Story: Chipmunks and television stars Chip and Dale haven’t seen each other in 30 years since their Disney series was cancelled. They reunite to save an old friend and cast member Monterey Jack, whose cheese addiction puts him in debt to a Sweet Pete. Monty is abducted as part of a criminal operation where Pete changes cartoons’ appearance and sells them abroad to produce bootleg works.
Review: Chip and Dale have drifted apart after their famed series is cancelled when the latter decides to go solo. While Chip goes on to become a hotshot boat and RV insurance salesman, Dale is still in Hollywood and makes money at fan conventions. While Chip is all serious, Dale hasn’t lost his coolth. When their friend and co-actor Monterey Jack (Eric Bana) is kidnapped, Chip reluctantly joins Dale and police officers Willie (KiKi Layne) in tracking him down, as the duo rekindles their friendship.
Chip ‘n Dale: Rescue Rangers is clever from the beginning. The animated show is referenced as the Disney series itself and Chip, Dale, Monty, and the others are all actors. They start off as 2D characters like the original, and after 30 years, Chip is still a hand-drawn cartoon but Dale gets a ‘CGI surgery’ and becomes 3D. And in-between, a look back at 2000s animation with the Viking who appears with Polar Express eyes. And they live in a world co-populated by cartoons and humans. So, the crossbreed of different formats is like an evolution of animation.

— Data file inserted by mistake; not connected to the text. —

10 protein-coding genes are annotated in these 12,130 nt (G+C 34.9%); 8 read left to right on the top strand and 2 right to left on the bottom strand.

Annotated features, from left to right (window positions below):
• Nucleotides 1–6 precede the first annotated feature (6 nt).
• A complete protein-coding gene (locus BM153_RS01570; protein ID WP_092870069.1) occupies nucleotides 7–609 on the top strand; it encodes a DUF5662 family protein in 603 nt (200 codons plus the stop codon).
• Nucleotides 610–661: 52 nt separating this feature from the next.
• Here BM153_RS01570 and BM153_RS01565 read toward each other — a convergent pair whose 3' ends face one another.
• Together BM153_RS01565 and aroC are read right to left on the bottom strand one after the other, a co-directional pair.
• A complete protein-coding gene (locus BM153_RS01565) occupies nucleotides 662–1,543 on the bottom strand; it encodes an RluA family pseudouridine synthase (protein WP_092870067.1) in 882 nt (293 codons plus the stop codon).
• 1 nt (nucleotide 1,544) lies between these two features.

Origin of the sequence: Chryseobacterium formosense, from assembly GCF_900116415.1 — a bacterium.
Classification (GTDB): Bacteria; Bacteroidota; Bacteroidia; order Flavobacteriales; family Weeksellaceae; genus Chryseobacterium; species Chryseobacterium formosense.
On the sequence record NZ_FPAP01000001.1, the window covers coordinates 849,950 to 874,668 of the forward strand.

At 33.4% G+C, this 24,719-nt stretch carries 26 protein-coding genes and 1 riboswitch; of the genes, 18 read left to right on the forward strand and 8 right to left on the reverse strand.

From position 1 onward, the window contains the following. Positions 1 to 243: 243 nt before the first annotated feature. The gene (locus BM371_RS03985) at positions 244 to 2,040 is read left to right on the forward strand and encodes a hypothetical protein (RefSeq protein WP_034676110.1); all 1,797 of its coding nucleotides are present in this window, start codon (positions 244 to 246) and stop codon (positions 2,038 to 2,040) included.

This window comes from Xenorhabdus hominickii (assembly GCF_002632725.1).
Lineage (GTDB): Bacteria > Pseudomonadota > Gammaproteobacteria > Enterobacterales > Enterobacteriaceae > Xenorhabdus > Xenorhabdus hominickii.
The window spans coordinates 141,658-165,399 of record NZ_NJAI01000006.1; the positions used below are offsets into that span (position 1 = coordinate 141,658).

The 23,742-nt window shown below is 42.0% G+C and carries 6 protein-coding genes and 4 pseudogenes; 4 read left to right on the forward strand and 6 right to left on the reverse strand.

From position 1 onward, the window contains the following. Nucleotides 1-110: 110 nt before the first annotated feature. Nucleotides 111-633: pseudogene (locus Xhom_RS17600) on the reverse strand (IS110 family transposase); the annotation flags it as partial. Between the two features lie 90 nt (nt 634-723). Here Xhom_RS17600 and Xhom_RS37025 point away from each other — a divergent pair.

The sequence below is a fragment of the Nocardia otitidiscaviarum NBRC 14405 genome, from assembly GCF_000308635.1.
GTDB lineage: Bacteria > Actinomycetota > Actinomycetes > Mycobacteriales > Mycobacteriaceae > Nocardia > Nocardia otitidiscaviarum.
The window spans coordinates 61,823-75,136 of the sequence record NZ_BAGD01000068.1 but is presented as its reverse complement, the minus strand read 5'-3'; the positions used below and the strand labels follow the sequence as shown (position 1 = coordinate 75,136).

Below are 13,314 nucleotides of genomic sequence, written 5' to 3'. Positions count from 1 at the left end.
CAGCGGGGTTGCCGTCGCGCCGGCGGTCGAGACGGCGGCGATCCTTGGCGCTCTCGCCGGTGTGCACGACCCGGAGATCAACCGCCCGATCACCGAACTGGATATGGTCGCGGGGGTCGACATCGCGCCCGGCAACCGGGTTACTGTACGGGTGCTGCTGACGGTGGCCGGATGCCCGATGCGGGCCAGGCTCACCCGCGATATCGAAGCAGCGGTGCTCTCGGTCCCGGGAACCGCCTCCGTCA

The movie is a bit of a drag in the beginning and seems long-drawn in parts. But stay put for the joyride in the bizarre world where old toons pull off social security scams and get into brawls. You will be treated to references galore from Peter Pan, Uncle Scrooge, a muscular Garfield, Rugrats, and so on. You also need to stay sharp to enjoy the satire or relatively obscure animation shebang. Sweet Pete (a middle-aged and pot-bellied Peter Pan) says, “I need my own reboot,” and Chip’s snarky question to Dale is, “Do you have any original ideas? Or are you just constantly recycling old scripts?” These drive home the point that Akiva Schaffer and the makers are here to take a jab at Hollywood’s need to feed on nostalgia.
John Mulaney (Chip) and Andy Samberg (Dale) are perfectly voice-cast in the movie that may appeal more to a niche audience of the 80s and 90s kids who are familiar with the original Chip ‘n Dale series, which was rather shortlived.